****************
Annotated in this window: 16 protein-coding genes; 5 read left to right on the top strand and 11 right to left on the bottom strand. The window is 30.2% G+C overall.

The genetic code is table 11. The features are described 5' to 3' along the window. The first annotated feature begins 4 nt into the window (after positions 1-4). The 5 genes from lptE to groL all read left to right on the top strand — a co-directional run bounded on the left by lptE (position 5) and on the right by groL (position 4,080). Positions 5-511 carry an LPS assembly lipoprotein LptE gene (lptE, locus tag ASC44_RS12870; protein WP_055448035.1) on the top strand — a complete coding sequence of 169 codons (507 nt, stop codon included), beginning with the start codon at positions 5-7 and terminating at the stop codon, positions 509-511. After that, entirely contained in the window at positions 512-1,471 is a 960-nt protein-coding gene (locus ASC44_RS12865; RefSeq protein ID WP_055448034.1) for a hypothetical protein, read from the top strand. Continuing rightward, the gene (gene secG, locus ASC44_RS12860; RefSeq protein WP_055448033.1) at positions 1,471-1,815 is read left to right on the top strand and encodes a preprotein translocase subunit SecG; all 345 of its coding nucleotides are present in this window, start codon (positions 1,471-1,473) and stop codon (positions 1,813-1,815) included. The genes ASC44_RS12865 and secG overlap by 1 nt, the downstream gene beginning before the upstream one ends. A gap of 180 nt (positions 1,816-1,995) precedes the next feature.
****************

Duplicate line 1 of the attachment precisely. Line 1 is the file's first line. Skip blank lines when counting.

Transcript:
Annotated in this window: 16 protein-coding genes; 5 read left to right on the top strand and 11 right to left on the bottom strand. The window is 30.2% G+C overall.